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“Bug Zapper” Kills Covid-19 Virus

St. Luke's, Lehigh University collaboration leads to clever, life-saving invention.


            Among stories of hope, generosity and togetherness, the COVID-19 pandemic has also given rise to an incredible feat of ingenuity – the invention of the "Bug Zapper" to sterilize masks.

            As hospitals and other front-line organizations jumped to secure large quantities of life-saving supplies and personal protective equipment (PPE), there has also been the need to identify quicker, more efficient ways to clean and sterilize those items, particularly the coveted N95 masks.

            St. Luke's University Health Network anesthesiologist, Christopher Roscher, MD, anticipated the need and an idea began to form. "It became clear that PPE supplies would become limited as the virus progressed," he says. "St. Luke's supply chain was working on procuring more masks, but my mind went to our sterilizing team."

            The St. Luke's Sterile Processing Department, or SPD, is the place where all surgical and medical instruments are sent to be meticulously cleaned, sanitized and packaged for reuse. It's a behind-the-scenes function that is an essential part of the health care system.

            "On any given day, we are processing many, many items here at our hospital in Bethlehem," states Taylor Bennett, St. Luke's Network Director of Sterile Processing. "But with the current situation, there is an overwhelming need to process our employees' PPE on a daily basis. We literally have thousands of masks."

            For Dr. Roscher, a light went on – literally and figuratively.

            "I had been doing private research about finding ways to decontaminate masks for reuse, and peer-reviewed literature suggested that, in a pandemic, UV-C light could be an acceptable strategy to sterilize masks," he says. UV-C is a specific range of UV, or ultra-violet, light and has been shown to deactivate viruses and other pathogens by causing changes in their DNA.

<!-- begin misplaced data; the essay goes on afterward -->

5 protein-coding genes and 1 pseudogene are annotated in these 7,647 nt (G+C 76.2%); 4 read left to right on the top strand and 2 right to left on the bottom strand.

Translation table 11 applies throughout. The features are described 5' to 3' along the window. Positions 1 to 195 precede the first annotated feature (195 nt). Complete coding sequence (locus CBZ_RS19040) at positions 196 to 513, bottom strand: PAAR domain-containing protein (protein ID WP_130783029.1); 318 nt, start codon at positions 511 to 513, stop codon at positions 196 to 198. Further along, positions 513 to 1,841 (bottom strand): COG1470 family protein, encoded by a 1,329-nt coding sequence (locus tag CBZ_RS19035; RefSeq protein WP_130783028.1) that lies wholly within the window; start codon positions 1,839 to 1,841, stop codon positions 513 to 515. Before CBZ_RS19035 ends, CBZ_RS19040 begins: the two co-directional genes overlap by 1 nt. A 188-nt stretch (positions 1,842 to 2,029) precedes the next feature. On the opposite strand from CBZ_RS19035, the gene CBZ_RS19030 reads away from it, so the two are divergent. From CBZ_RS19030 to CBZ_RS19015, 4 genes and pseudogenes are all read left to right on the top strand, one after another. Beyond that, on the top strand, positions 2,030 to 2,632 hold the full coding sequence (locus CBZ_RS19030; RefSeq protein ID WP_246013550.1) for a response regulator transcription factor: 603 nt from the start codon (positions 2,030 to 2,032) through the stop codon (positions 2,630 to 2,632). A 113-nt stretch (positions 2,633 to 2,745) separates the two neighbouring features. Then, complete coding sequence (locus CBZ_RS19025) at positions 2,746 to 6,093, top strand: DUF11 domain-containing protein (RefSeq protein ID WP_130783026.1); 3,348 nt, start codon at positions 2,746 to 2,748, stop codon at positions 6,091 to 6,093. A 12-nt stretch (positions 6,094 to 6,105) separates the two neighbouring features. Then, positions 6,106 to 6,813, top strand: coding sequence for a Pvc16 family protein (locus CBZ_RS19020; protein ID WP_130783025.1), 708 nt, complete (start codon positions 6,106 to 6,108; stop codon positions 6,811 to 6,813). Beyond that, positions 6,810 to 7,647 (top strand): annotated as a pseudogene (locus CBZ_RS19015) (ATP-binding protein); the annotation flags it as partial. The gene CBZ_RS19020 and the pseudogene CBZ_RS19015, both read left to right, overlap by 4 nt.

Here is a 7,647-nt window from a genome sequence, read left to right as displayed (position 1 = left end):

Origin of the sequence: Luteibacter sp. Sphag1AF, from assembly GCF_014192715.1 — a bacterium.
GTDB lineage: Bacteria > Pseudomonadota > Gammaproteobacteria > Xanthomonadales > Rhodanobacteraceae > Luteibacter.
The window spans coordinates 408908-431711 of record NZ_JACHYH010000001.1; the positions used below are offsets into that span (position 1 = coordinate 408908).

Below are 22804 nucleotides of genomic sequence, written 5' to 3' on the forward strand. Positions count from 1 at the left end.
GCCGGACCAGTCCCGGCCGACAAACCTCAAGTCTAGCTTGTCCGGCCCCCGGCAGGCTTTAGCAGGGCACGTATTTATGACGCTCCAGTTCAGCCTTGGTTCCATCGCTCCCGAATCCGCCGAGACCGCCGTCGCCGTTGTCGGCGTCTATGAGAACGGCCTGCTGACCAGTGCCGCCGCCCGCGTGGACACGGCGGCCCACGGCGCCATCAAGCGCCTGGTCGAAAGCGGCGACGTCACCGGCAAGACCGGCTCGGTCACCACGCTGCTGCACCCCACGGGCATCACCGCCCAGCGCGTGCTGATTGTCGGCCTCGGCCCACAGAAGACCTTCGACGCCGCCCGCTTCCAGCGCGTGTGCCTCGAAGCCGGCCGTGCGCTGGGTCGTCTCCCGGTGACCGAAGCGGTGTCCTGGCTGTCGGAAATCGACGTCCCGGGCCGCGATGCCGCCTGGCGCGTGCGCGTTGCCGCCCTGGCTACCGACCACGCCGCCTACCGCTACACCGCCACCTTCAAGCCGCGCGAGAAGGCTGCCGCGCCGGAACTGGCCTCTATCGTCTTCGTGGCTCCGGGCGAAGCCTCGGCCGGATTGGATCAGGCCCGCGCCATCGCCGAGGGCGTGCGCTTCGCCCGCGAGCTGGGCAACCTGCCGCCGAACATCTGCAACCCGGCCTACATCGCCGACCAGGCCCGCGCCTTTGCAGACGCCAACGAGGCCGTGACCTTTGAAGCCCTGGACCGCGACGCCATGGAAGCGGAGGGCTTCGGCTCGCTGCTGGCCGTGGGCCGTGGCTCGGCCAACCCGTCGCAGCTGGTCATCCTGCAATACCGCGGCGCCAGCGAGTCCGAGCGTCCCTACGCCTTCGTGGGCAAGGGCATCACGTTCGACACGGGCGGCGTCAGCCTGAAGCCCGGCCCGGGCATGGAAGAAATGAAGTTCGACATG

Through a mutual contact, Dr. Roscher got in touch with Nelson Tansu, PhD, Lehigh University's Director and Endowed Chair of its Center for Photonics and Nanoelectronics (CPN). 

            "What St. Luke's was looking for was a high-throughput sterilization system," said Dr. Tansu. "Together with our two teams, we started a collaborative design process which was completed in record time."

            The two organizations joined forces through a series of Zoom meetings and hundreds of emails, to design, fabricate, install and test the device – all within a matter of two weeks – and all while maintaining social distancing protocols.

            The end result: a way to effectively and efficiently sterilize 200 masks every 8 minutes.

            "Our existing units were not designed for large-scale use. They could only sterilize about 30 masks at a time," stated Eric Tesoriero, DO, anesthesiologist for St. Luke's and a collaborator on the project. "Because of this new device, we are now able to offer mask sterilization to key members of our community – like our EMS and paramedic partners."

            The unit, engineered by Lehigh students and staff and assembled at St. Luke's by biomedical engineer Jay Johnson, has been affectionately named the "Bug Zapper" not only due to its appearance, but due to its COVID-killing properties.

            "It is incredible that this project moved at such a rapid speed," remarks Dr. Tansu. "I have been in the engineering and innovations world for 20+ years and this is definitely 'record speed.' It wouldn't have happened so quickly without all the member of our team working together."

            The team ranged from PhDs to MDs and even included an unexpected contributor – Axel Tansu, Dr. Tansu's adolescent son.  In fact, it was Axel's contribution that allowed the unit to have such a high-throughput rate.

            "Our original design was cylindrical in shape, to ensure even exposure of the light on all surfaces," explains Dr. Tansu. "However, that would have required the SPD staff to individually rotate all 200 of the masks 180 degrees half-way through the process."

            "Axel came to me and said, 'Dad, what about an octagon?' And sure enough, he was right. The octagonal sides allow the staff to easily 'flip' the frame, rotating 24 masks at a time – thus only eight touchpoints versus 200."

            A patent to protect the team's intellectual design has been filed. And a celebration for the collaborators to meet, in-person, will be planned once it is safe to do so. Until then, the Bug Zapper will be hard at work, helping to protect the frontline workers at St. Luke's and beyond.

            This, like so many other stories, offers a ray of hope during the pandemic – showcasing that the human mind and spirit can overcome anything – especially when working together for a great cause. After all, as the famous philosopher Plato understood thousands of years ago, necessity is the mother of invention.





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